His avatar. “She will save my life. I’m tiny, terrified and in need of saving and this girl is going to save my life”

This then was “the dark place” Whedon draws his characters from.

It’s a fascinating and generous admission and one that most writers would respond to, knowing as we do, that stories, characters, ideas, come tumbling out of dark places that not all of us are willing to even look at – let alone share with a vast audience on a sunny afternoon in Sydney. Whedon admits he was always helpless. He describes getting mugged regularly in New York, the first time was when he was going to the comic store. He attempted to defend himself from future attacks by taping coins to the inside of his coat so that they wouldn’t jangle. The adult version of helpless was clueless, he tells the audience.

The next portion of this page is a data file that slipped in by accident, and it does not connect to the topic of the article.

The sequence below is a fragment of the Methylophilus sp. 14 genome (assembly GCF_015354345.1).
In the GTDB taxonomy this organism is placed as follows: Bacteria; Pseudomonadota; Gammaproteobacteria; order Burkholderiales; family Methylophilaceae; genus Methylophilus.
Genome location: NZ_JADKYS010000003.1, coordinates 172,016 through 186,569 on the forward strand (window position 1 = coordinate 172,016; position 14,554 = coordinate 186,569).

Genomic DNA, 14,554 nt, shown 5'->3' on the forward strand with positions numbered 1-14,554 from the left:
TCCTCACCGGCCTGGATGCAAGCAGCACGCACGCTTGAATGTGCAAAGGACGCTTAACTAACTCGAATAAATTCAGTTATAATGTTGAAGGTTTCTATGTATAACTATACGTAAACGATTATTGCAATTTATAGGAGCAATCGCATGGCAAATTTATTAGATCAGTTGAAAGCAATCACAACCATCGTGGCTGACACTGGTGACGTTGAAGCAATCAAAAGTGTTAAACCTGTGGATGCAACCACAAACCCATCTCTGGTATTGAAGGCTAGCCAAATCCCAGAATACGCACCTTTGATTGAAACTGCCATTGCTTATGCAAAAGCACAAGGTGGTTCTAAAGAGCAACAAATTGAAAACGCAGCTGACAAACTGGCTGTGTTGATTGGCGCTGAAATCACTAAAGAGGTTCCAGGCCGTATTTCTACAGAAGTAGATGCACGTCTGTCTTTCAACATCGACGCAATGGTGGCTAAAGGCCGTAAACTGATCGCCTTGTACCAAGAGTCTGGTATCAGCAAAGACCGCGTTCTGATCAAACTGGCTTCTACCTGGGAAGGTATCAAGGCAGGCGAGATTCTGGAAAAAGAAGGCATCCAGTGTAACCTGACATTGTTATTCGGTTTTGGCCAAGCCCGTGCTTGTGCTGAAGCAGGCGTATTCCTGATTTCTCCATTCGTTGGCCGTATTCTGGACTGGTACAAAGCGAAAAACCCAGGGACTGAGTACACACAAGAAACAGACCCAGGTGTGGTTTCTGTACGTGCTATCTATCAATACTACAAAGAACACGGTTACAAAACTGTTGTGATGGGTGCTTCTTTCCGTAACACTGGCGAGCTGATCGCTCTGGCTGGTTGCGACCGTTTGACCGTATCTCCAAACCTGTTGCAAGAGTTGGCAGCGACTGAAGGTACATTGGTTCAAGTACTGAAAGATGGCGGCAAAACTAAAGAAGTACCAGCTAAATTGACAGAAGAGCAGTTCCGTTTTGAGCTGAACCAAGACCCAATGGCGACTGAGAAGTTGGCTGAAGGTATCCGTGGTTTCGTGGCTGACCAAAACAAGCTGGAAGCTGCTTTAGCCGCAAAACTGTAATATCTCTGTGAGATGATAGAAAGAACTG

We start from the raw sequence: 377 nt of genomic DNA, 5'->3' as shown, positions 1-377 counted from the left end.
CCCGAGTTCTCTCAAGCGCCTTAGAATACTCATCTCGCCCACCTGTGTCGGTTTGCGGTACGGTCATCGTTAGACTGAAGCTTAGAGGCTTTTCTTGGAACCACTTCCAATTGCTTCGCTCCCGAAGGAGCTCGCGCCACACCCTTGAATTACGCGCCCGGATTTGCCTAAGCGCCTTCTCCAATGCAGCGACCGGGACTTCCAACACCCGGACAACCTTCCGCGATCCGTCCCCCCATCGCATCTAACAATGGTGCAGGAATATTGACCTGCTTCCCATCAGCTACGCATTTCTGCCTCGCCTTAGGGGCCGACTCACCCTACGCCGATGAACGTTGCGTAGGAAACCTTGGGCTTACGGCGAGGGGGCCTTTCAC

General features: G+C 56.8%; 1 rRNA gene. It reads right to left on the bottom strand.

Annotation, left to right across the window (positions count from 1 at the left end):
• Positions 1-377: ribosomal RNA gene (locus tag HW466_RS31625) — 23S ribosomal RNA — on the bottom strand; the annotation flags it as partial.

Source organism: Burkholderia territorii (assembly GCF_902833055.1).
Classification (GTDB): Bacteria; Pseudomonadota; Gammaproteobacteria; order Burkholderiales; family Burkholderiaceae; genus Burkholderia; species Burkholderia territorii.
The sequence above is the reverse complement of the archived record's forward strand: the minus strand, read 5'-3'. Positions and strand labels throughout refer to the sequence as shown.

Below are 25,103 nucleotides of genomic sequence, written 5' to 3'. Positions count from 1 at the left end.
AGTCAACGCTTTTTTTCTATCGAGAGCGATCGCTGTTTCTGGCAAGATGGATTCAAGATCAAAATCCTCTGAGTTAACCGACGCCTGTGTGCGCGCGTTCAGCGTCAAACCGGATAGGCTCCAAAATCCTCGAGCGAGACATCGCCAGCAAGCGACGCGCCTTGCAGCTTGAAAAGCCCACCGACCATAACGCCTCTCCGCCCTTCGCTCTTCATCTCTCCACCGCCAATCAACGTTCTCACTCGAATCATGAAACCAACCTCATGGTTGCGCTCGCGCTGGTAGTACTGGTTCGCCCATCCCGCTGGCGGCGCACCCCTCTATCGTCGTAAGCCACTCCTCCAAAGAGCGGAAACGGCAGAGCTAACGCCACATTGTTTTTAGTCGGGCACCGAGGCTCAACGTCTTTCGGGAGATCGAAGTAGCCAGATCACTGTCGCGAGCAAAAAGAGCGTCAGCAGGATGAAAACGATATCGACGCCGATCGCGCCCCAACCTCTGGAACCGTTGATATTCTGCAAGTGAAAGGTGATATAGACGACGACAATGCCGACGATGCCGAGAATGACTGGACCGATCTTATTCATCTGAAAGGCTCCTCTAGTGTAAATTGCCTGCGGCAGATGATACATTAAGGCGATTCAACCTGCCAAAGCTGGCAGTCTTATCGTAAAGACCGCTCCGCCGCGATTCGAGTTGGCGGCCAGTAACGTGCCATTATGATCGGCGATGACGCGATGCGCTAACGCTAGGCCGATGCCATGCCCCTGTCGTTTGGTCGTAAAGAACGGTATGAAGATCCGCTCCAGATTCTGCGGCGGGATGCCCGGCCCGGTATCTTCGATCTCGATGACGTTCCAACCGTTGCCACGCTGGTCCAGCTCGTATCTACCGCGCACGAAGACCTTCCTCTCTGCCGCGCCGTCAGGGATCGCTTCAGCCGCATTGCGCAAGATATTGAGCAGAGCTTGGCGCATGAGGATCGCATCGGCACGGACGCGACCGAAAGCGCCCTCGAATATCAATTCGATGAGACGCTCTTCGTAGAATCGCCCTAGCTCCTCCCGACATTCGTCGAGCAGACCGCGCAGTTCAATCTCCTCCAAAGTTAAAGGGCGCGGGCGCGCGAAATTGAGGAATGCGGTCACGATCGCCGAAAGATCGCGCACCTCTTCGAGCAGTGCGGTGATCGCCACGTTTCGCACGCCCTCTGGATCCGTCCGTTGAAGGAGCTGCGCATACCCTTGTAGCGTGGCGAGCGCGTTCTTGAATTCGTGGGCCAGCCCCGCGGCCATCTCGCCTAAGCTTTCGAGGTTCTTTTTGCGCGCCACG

Returning to talking about character he insists that it’s vital that he respect all his characters. Good guys and bad guys and, when you respect your characters – the greatest act of disrespect is killing one of them. “I want them to overcome danger,” he says.

Every character has to have something to say, and a reason for being there. The villains as well as the heroes because, he asks, if you don’t have respect for them, then how can you write them. “Respect is the essence of why I write”. It can be a problem he says, because by giving the bad guys so much time, by making sure that all their actions have reasons, it can destroy the drama.

He talks about writing character and story as a need. “The need I have for everyone to feel that they are IN this story and respected.” The audience responds because it feels that need. He describes a desperate love of the character. The situation and the character comes first. He loves to create a character no one takes seriously and has knowledge that nobody else has.